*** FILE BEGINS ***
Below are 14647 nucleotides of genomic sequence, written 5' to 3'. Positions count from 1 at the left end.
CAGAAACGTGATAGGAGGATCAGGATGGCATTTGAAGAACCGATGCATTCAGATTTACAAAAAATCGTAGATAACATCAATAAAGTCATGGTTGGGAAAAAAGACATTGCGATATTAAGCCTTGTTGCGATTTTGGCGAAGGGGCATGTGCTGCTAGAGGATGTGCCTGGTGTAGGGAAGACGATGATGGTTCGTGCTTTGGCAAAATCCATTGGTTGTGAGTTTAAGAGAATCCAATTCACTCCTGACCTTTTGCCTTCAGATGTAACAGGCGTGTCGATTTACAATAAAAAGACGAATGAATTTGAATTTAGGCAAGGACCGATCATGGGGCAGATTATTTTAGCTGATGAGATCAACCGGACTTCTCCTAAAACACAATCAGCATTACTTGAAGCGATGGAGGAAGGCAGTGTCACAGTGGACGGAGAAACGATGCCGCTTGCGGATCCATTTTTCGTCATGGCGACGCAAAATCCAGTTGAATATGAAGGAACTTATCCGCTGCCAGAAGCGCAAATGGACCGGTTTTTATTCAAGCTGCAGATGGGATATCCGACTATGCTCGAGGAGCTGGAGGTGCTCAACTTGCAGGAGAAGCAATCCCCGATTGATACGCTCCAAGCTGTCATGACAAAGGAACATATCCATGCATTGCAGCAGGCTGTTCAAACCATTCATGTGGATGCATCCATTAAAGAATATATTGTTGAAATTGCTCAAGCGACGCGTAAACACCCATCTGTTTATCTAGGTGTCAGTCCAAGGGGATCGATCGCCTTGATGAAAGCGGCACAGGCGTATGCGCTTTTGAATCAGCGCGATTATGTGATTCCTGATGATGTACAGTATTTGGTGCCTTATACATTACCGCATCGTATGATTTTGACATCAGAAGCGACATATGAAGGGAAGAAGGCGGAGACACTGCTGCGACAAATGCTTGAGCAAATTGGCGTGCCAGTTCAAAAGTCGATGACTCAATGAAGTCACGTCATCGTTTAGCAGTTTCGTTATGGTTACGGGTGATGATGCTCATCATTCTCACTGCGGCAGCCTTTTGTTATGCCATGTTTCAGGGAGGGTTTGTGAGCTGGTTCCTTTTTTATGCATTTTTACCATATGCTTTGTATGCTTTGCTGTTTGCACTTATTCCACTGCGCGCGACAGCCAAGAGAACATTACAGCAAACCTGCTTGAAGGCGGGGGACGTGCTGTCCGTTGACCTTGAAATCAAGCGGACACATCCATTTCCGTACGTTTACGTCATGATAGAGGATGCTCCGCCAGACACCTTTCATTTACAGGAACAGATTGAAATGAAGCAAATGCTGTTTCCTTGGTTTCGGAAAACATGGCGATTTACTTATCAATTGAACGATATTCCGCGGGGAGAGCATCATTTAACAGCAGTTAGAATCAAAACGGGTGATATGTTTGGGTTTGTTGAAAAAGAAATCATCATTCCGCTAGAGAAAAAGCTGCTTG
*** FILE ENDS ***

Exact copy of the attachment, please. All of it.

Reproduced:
Below are 14647 nucleotides of genomic sequence, written 5' to 3'. Positions count from 1 at the left end.
CAGAAACGTGATAGGAGGATCAGGATGGCATTTGAAGAACCGATGCATTCAGATTTACAAAAAATCGTAGATAACATCAATAAAGTCATGGTTGGGAAAAAAGACATTGCGATATTAAGCCTTGTTGCGATTTTGGCGAAGGGGCATGTGCTGCTAGAGGATGTGCCTGGTGTAGGGAAGACGATGATGGTTCGTGCTTTGGCAAAATCCATTGGTTGTGAGTTTAAGAGAATCCAATTCACTCCTGACCTTTTGCCTTCAGATGTAACAGGCGTGTCGATTTACAATAAAAAGACGAATGAATTTGAATTTAGGCAAGGACCGATCATGGGGCAGATTATTTTAGCTGATGAGATCAACCGGACTTCTCCTAAAACACAATCAGCATTACTTGAAGCGATGGAGGAAGGCAGTGTCACAGTGGACGGAGAAACGATGCCGCTTGCGGATCCATTTTTCGTCATGGCGACGCAAAATCCAGTTGAATATGAAGGAACTTATCCGCTGCCAGAAGCGCAAATGGACCGGTTTTTATTCAAGCTGCAGATGGGATATCCGACTATGCTCGAGGAGCTGGAGGTGCTCAACTTGCAGGAGAAGCAATCCCCGATTGATACGCTCCAAGCTGTCATGACAAAGGAACATATCCATGCATTGCAGCAGGCTGTTCAAACCATTCATGTGGATGCATCCATTAAAGAATATATTGTTGAAATTGCTCAAGCGACGCGTAAACACCCATCTGTTTATCTAGGTGTCAGTCCAAGGGGATCGATCGCCTTGATGAAAGCGGCACAGGCGTATGCGCTTTTGAATCAGCGCGATTATGTGATTCCTGATGATGTACAGTATTTGGTGCCTTATACATTACCGCATCGTATGATTTTGACATCAGAAGCGACATATGAAGGGAAGAAGGCGGAGACACTGCTGCGACAAATGCTTGAGCAAATTGGCGTGCCAGTTCAAAAGTCGATGACTCAATGAAGTCACGTCATCGTTTAGCAGTTTCGTTATGGTTACGGGTGATGATGCTCATCATTCTCACTGCGGCAGCCTTTTGTTATGCCATGTTTCAGGGAGGGTTTGTGAGCTGGTTCCTTTTTTATGCATTTTTACCATATGCTTTGTATGCTTTGCTGTTTGCACTTATTCCACTGCGCGCGACAGCCAAGAGAACATTACAGCAAACCTGCTTGAAGGCGGGGGACGTGCTGTCCGTTGACCTTGAAATCAAGCGGACACATCCATTTCCGTACGTTTACGTCATGATAGAGGATGCTCCGCCAGACACCTTTCATTTACAGGAACAGATTGAAATGAAGCAAATGCTGTTTCCTTGGTTTCGGAAAACATGGCGATTTACTTATCAATTGAACGATATTCCGCGGGGAGAGCATCATTTAACAGCAGTTAGAATCAAAACGGGTGATATGTTTGGGTTTGTTGAAAAAGAAATCATCATTCCGCTAGAGAAAAAGCTGCTTG